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Autism-associated synaptic mutations impact the gut-brain axis in mice

journal contribution
posted on 01.12.2020, 22:46 by Chalystha Yie Qin Lee, Ashley FranksAshley Franks, EL Hill-Yardin
© 2020 The Authors Interactions between the gut microbiome and the brain affect mood and behaviour in health and disease. Using preclinical animal models, recent discoveries begin to explain how bacteria in the gut influence our mood as well as highlighting new findings relevant to autism. Autism-associated gene mutations known to alter synapse function in the CNS also affect inflammatory response and modify the enteric nervous system resulting in abnormal gastrointestinal motility and structure. Strikingly, these mutations additionally affect the gut microbiome in mice. This review describes the changes in gut physiology and microbiota in mouse models of autism with modified synapse function. The rationale for different regions of the gastrointestinal tract having variable susceptibility to dysfunction is also discussed. To dissect underlying biological mechanisms involving gut-brain axis dysfunction in preclinical models, a range of multidisciplinary approaches are required. This research will provide insights into the role of the gut-brain axis in health and neurodevelopmental disorders including autism.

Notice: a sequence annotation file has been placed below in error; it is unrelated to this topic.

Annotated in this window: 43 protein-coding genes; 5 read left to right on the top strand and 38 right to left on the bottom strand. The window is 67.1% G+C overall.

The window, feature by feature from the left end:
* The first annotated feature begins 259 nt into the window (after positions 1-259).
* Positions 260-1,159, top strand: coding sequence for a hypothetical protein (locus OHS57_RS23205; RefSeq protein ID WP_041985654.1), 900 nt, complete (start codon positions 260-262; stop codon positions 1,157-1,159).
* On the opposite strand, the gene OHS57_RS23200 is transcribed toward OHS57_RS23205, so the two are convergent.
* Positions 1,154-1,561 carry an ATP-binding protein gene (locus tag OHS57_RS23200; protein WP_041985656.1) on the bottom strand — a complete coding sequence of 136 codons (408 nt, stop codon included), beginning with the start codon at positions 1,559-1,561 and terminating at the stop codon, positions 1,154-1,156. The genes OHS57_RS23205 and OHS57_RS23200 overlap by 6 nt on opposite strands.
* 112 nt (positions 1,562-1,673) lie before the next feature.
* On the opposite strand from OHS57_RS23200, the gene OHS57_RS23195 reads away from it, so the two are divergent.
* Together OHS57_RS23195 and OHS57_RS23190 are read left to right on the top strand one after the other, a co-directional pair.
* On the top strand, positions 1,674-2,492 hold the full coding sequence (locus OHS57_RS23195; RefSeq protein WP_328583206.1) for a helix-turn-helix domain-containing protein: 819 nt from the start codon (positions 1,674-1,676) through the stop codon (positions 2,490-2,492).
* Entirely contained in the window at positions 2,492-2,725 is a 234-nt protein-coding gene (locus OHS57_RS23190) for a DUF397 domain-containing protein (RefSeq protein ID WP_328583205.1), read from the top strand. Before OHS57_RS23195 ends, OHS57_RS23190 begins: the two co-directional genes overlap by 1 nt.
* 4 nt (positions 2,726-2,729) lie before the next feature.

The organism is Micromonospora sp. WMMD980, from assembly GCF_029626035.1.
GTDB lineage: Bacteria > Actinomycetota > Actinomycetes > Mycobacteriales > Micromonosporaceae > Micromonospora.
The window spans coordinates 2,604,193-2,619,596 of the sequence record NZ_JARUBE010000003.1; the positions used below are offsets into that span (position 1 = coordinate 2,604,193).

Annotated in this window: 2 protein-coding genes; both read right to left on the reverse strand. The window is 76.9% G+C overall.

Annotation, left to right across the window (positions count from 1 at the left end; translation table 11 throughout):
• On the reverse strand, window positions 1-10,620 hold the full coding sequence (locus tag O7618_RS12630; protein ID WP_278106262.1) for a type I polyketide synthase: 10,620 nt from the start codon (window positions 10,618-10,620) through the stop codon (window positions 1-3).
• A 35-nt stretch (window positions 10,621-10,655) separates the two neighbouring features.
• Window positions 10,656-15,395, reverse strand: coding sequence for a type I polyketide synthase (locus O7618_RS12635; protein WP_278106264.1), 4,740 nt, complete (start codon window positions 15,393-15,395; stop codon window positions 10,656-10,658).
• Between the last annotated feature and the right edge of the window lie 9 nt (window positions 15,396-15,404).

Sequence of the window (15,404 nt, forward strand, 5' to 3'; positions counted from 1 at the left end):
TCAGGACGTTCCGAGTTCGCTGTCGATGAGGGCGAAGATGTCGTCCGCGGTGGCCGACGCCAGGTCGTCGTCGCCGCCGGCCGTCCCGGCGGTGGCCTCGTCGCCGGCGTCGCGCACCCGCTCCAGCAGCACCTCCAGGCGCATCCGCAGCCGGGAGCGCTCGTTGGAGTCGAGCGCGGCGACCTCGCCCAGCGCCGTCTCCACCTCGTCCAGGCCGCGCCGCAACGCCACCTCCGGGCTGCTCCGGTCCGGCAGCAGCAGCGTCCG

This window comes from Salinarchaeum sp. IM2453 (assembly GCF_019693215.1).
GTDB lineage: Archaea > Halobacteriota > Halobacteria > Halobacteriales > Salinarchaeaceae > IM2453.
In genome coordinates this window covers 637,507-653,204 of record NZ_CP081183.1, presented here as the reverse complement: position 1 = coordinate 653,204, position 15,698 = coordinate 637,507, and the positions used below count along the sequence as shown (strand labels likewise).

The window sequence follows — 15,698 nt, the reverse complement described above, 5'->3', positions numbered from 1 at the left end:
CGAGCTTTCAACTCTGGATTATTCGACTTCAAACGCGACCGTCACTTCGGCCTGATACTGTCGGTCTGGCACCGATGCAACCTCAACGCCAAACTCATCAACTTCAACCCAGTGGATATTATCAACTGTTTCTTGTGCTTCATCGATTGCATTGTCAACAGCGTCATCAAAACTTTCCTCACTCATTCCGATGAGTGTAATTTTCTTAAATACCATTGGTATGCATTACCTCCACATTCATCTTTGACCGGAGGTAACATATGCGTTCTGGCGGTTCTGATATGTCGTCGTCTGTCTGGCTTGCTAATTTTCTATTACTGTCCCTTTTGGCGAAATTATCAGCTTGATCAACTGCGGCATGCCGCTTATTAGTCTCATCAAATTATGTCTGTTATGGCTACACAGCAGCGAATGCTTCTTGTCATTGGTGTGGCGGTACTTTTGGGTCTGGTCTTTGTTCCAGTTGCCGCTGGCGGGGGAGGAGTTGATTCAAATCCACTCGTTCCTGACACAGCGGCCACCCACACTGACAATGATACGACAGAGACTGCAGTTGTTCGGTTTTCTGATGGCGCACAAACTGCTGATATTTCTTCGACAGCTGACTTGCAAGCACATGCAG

Funding

CYQL, AEF and ELH-Y wrote the manuscript. All authors approved the manuscript for submission. ELH-Y was supported by an ARC Future Fellowship (FT160100126) and an RMIT Vice Chancellor's Senior Research Fellowship. CYQL received the RMIT Research Stipend Scholarship (RRSS).

History

Publication Date

01/08/2020

Journal

Brain, Behavior, and Immunity

Volume

88

Pagination

8p. (p. 275-282)

Publisher

Elsevier

ISSN

0889-1591

Rights Statement

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